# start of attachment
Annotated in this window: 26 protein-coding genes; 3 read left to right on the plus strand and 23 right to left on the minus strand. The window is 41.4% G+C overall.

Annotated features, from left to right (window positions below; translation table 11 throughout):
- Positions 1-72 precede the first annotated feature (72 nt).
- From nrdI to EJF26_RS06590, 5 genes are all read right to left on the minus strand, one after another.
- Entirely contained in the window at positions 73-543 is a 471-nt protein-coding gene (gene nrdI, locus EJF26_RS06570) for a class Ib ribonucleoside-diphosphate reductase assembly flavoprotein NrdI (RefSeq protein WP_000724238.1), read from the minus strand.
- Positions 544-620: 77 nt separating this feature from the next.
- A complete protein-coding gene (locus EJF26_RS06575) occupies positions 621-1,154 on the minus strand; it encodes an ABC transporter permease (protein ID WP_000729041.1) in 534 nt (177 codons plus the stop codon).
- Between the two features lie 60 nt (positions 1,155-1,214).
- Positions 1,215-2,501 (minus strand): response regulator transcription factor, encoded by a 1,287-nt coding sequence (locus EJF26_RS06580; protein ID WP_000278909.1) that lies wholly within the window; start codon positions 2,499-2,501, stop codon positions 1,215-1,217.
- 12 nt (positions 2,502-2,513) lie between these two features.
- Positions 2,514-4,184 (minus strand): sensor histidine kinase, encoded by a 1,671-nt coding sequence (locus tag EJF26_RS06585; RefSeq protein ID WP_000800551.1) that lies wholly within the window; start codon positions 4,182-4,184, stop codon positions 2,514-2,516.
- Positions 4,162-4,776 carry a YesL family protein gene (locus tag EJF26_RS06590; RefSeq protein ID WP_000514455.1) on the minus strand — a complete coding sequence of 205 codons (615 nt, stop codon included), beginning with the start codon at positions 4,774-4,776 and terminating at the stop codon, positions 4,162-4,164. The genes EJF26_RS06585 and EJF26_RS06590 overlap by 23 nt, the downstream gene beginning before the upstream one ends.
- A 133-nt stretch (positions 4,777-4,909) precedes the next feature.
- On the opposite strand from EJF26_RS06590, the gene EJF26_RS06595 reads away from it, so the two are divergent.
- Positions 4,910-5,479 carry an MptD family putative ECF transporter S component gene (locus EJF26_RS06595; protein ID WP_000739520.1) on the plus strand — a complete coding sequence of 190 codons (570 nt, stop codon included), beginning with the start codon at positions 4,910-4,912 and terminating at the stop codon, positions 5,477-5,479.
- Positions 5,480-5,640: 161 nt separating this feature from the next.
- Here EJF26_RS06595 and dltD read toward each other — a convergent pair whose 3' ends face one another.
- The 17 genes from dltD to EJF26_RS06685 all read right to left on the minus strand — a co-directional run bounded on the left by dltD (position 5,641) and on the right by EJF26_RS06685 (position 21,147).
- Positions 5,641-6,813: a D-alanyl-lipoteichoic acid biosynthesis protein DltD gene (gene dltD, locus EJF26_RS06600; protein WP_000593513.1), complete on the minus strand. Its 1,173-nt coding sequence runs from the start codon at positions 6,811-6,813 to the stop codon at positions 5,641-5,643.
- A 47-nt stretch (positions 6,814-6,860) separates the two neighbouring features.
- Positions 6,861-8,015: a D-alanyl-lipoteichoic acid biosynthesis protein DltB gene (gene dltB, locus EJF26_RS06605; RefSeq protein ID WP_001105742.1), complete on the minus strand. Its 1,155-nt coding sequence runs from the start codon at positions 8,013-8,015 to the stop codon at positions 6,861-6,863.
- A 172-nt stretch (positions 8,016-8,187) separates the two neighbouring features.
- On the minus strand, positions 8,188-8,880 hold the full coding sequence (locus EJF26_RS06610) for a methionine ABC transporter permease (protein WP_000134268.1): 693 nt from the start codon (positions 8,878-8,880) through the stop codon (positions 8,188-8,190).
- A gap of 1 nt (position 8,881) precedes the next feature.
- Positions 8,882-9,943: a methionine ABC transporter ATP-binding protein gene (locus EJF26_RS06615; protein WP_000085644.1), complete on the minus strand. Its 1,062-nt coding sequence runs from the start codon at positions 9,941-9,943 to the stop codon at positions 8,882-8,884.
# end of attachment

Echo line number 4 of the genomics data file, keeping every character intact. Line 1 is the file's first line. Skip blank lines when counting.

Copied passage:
- From nrdI to EJF26_RS06590, 5 genes are all read right to left on the minus strand, one after another.